How do you see the evolution of US policy and that of the European countries in the region? Do the elections in Tunisia, Morocco and Egypt, or the military intervention in Libya, constitute a recovery of the initiative on the part of imperialism or the comprador national bourgeoisies?

In your question, there are two actors: the bourgeoisies and imperialism. These are not exactly the same thing. Moreover, this is a part of the world where those who now work in concert with the Western powers, with the US in particular, are not all governments that one could characterise as bourgeois — I am talking about the Gulf oil monarchies, which have a pre-capitalist dimension, which are rentier castes, exploiting the oil rent. In these countries, it is not the local bourgeoisie — whether comprador or not — which is in command. One should make the necessary distinctions.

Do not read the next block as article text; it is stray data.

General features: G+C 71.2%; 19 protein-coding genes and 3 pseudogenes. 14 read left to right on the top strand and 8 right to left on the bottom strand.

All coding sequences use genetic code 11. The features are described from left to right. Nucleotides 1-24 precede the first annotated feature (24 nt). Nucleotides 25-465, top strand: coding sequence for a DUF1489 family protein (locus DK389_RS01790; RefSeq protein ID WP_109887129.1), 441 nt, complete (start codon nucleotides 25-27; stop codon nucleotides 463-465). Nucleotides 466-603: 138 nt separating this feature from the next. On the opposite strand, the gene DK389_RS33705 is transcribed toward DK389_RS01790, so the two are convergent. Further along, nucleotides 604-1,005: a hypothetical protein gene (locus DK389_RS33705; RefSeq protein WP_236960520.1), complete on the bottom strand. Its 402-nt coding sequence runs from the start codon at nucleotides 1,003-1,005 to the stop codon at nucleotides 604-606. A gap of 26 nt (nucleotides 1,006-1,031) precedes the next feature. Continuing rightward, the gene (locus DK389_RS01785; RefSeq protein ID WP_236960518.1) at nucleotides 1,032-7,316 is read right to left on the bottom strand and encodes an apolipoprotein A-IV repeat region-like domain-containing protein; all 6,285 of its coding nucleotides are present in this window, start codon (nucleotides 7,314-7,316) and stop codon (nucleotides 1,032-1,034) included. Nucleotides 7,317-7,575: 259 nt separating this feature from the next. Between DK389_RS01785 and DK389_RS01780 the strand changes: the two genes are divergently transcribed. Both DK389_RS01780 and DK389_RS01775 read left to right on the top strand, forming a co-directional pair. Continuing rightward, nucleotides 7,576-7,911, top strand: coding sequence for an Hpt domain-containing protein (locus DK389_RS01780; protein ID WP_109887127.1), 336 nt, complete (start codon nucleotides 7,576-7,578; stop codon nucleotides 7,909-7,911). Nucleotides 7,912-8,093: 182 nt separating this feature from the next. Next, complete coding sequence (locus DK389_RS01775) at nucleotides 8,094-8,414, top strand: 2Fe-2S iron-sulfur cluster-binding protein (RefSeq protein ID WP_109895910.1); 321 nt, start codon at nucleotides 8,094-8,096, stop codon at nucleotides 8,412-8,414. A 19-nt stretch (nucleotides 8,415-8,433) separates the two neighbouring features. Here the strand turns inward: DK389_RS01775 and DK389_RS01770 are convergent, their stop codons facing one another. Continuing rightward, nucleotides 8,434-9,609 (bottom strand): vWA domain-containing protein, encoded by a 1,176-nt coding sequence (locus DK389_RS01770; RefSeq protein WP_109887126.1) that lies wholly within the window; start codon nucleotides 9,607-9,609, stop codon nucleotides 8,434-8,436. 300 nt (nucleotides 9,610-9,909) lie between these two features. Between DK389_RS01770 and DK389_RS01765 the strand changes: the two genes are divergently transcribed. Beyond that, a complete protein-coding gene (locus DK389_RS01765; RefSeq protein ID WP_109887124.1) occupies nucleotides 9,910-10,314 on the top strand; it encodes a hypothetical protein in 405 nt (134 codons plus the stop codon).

As for the United States — the main imperialist force in the region — one could say that they have restored the balance a little after the very difficult situation in which the Tunisian and Egyptian uprisings had put them, but to speak of a “recovery of the initiative” seems exaggerated to me. They have been able to regain a little credit by intervening in Libya, at relatively little cost for them, and by presenting themselves as being “on the side of the uprisings”. They combine this with a general discourse on democracy and — contrary to what some claim — this hypocritical discourse extends also to the Gulf monarchies, although they do not in their case combine it with any action. The US is trying to present itself as the repository of the values of liberty which they brandished as an ideological weapon for several decades, notably during the Cold War. In Syria, they do this with a certain ease, because it is a regime allied to Iran, for which they have no particular affection, any more than they had for the Libyan regime. But to say that they have recovered their hegemonic position in the region would be extremely exaggerated. In fact the events underway signal a significant decline in US hegemony. We see this in particular in the cases of Syria and of Libya.